Learn about the butterflies and moths found in Dickinson County

Five families of butterflies call Dickinson County home, including 70 different species.

But how much do you know about them?

Naturalist Ashley Hansen will teach people about the native butterflies and moths of the Iowa Great Lakes area during the first program in the new Pollinator Education series 5:30 p.m. Thursday, Feb. 22, at the Dickinson County Nature Center in Okoboji.

“They will be butterflies and moths people can see in their backyards and gardens,” Hansen said.

Photo of a monarch butterfly

Monarch butterfly

The program will go through the life cycle of lepidoptera — the order of insects that includes butterflies and moths, the differences between butterflies and moths, specific species’ host plants and how people can attract these beautiful creatures to their yards. She will specifically look at monarch butterflies and other common species seen in the area.

(Tell the difference between butterflies and moths.)

“I’ll also talk about what time of year they’re likely to be seen and what plants will attract them,” Hansen said. “I think it’s important to know what butterflies and moths we have here because some are struggling. It’s important we know what plants we can include in our gardens to help them.”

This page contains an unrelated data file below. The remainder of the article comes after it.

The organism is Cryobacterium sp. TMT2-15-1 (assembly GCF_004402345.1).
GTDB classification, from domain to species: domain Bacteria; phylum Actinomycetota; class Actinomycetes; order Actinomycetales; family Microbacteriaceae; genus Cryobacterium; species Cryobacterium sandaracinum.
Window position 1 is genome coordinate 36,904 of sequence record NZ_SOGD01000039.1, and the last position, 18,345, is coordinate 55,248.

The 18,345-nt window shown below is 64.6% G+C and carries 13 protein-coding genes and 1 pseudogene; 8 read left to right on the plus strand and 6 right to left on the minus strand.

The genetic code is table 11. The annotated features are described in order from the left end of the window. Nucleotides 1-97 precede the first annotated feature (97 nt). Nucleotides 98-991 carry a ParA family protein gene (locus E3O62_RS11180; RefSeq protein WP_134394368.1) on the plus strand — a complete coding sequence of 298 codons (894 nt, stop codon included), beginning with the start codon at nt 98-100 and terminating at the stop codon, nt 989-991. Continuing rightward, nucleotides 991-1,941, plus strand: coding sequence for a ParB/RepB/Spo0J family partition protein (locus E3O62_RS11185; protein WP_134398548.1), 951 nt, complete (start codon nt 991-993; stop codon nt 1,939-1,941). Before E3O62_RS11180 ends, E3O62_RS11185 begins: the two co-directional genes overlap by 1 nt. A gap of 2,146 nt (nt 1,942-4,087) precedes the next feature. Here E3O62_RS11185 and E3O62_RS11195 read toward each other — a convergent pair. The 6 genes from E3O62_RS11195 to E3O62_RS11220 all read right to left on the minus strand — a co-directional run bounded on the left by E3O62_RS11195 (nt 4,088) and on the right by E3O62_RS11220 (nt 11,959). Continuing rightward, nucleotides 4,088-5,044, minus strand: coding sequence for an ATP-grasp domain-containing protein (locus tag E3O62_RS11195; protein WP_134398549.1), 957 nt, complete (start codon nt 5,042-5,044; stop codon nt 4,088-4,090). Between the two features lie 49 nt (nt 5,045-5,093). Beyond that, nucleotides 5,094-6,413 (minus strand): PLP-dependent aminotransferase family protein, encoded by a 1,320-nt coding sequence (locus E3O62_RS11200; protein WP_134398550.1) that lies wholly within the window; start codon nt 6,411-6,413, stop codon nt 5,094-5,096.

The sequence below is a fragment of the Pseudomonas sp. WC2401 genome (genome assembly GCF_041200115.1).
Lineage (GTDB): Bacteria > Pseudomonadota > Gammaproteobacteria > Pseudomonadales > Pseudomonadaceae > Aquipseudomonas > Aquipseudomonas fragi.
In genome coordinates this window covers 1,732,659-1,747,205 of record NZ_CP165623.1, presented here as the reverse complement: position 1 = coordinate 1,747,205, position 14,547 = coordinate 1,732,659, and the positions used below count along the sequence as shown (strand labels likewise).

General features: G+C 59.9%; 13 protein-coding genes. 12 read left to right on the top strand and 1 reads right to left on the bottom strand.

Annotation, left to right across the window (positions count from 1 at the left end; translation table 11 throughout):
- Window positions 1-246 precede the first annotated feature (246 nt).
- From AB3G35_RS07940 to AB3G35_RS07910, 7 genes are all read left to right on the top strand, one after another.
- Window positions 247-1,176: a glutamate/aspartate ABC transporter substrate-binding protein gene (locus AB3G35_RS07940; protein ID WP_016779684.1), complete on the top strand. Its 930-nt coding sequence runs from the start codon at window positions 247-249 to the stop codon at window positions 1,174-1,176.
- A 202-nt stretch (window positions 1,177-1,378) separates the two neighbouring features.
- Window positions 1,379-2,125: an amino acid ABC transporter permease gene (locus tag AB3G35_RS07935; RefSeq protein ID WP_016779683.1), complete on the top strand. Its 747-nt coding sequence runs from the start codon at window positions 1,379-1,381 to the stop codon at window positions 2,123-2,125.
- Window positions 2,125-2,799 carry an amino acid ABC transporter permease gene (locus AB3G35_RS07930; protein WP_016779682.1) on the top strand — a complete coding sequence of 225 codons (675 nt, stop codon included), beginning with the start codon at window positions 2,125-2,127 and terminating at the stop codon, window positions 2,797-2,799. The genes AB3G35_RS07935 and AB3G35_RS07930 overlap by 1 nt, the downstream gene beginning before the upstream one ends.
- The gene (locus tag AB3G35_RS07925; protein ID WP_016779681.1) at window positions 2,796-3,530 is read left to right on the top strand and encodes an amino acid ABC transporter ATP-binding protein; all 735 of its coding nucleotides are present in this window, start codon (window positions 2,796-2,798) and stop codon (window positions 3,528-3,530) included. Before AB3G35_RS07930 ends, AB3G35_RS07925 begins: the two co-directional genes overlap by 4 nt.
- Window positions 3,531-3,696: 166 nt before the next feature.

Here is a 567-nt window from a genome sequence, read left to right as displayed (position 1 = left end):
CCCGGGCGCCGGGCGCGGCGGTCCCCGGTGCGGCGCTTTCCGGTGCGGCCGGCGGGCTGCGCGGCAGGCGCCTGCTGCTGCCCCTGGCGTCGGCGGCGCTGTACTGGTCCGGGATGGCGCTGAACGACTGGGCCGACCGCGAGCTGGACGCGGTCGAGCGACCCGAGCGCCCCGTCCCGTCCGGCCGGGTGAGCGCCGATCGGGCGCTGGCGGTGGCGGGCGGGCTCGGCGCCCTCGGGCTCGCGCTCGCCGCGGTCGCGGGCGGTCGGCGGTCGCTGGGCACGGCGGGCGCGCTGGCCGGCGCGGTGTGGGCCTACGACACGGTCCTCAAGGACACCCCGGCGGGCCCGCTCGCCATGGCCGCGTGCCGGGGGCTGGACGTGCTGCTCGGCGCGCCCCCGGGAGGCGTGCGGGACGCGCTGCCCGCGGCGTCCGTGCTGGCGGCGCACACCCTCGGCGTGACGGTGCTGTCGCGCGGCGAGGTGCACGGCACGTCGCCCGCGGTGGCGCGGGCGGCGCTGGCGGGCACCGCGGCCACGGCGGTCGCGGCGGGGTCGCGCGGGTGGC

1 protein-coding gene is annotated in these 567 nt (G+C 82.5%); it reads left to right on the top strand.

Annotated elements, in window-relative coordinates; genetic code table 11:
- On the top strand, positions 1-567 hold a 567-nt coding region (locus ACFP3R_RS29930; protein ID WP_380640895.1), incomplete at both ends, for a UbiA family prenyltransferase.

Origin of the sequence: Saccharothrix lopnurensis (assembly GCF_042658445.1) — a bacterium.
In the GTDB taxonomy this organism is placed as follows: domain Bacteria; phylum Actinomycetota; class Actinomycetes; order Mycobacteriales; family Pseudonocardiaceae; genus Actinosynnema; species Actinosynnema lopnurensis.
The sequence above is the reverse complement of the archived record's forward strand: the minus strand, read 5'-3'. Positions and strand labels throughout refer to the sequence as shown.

Photo of orange butterfly milkweed plant

Butterfly milkweed

Although youth are welcome at the program, the Pollinator Education series was created for adult audiences.

“We wanted to find a way to reach out to our adult audience and have something they would enjoy,” Hansen said.

(Read about the monarch life cycle.)

The Pollinator Education series will include two other programs: A look at native pollinator plants 5:30 p.m. Thursday, March 22, and a session on native bees at 5:30 p.m. Thursday, April 26.

“I wanted to highlight our efforts in the pollinator community,” said Bryanna Kuhlman, Dickinson County Conservation’s environmental education coordinator.

Dickinson County Conservation has worked hard to stress the importance of pollinators and the impact that they make on our food supply. One in every three bites of food that you take is due to the pollination of insects, and a variety of conservation board programming revolves around the importance of these creatures.

(Test your monarch butterfly knowledge.)

The Dickinson County Nature Center also has a new addition under construction called Pollinator Paradise. As funds are raised for the $1.2 million addition, children’s museum-quality exhibits on butterflies, bees and other pollinators will be installed to help educate as well as entertain youth and adults.

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